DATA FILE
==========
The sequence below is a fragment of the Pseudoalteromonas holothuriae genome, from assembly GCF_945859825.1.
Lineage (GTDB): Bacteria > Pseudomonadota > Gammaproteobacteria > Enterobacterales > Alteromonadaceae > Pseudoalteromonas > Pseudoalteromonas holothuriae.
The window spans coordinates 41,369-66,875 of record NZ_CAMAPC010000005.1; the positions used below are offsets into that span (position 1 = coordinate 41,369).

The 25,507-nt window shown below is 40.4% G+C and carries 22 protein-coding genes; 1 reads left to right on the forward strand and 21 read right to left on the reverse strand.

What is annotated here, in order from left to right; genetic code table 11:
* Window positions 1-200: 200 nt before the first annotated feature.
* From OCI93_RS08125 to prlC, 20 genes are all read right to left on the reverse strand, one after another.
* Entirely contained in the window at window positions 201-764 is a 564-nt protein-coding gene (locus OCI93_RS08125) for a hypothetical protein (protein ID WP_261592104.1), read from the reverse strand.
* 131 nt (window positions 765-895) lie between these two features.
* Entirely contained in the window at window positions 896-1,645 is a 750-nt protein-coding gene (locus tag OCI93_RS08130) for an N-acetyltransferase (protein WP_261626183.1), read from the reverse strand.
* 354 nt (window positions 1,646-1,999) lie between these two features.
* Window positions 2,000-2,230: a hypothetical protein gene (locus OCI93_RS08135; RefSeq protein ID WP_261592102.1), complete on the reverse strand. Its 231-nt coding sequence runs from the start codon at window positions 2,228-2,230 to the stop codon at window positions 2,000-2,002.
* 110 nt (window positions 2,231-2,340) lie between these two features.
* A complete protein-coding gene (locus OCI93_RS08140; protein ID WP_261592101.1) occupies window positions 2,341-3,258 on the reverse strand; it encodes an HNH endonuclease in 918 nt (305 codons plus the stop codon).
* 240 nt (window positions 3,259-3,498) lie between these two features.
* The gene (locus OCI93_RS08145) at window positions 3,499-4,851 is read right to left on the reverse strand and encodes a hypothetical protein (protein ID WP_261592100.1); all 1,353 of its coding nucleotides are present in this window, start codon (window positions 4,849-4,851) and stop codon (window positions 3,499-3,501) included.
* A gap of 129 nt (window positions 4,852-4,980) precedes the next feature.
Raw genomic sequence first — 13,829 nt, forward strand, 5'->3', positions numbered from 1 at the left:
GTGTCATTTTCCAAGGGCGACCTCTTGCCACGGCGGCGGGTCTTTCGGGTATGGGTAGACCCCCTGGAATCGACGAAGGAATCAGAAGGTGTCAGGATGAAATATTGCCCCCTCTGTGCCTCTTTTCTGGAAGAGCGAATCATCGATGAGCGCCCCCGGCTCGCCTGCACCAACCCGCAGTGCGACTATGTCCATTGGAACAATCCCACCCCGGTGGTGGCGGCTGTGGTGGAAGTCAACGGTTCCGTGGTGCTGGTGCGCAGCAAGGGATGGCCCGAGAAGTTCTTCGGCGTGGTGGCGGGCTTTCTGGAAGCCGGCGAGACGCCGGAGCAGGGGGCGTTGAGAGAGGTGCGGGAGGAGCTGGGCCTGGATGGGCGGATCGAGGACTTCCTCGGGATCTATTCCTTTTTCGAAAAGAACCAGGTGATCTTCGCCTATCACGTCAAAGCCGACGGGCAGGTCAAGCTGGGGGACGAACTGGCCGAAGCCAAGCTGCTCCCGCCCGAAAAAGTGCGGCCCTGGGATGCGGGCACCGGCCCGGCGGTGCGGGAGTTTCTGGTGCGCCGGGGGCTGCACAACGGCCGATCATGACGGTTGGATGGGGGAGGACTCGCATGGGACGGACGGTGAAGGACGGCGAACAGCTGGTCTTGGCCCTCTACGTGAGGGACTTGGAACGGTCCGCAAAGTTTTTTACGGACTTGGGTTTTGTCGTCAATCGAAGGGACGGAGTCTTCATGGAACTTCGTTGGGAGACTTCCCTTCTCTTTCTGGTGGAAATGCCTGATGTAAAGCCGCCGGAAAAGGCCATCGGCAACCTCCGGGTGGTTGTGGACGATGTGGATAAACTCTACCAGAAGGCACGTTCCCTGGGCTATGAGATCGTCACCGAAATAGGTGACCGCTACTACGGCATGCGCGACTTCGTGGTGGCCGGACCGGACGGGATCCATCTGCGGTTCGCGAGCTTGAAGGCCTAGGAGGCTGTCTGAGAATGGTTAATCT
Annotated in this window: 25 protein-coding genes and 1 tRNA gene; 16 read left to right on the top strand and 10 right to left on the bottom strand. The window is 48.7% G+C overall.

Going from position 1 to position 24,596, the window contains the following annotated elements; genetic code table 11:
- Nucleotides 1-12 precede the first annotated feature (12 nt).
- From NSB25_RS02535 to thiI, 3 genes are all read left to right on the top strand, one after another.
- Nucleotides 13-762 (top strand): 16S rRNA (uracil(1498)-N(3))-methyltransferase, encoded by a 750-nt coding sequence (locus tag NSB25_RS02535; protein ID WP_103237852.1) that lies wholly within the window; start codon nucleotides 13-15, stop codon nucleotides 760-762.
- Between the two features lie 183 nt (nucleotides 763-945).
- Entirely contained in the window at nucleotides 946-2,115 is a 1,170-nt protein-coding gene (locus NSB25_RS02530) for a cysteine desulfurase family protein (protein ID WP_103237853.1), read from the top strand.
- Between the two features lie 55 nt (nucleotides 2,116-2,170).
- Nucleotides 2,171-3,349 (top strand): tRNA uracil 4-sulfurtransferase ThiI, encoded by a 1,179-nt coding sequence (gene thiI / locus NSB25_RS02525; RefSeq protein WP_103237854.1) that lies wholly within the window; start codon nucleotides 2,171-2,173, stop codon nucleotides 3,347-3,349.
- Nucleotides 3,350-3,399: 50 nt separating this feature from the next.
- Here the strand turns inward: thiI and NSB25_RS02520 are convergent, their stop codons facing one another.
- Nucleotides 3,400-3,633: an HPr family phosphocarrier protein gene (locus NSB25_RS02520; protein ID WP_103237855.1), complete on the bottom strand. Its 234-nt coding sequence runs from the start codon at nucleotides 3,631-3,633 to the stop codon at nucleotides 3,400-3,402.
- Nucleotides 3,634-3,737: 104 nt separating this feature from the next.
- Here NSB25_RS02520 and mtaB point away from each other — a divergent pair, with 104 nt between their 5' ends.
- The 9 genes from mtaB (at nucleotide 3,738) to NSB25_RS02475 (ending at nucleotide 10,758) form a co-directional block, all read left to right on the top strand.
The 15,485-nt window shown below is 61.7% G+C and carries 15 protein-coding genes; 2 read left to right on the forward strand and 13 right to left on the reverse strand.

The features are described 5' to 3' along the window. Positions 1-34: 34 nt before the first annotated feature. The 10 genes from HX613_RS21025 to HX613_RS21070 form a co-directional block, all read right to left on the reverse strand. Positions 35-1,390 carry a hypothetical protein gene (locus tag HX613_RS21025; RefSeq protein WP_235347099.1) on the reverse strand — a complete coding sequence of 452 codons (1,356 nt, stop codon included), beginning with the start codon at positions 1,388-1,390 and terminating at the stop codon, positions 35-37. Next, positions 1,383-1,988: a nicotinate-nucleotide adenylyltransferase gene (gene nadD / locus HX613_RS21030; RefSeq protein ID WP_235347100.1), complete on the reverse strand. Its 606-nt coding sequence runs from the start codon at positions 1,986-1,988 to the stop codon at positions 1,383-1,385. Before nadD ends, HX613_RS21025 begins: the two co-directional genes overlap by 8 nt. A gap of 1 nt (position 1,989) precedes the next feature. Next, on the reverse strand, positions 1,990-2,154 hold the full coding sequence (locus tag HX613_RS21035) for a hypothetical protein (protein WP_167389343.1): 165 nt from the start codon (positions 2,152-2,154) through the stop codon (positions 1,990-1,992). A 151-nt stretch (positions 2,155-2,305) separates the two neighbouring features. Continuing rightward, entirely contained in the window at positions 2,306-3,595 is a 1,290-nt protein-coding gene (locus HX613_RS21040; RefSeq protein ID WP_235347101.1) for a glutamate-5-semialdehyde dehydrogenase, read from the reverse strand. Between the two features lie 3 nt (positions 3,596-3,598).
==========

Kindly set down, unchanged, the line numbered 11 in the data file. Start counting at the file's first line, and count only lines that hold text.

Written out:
* 354 nt (window positions 1,646-1,999) lie between these two features.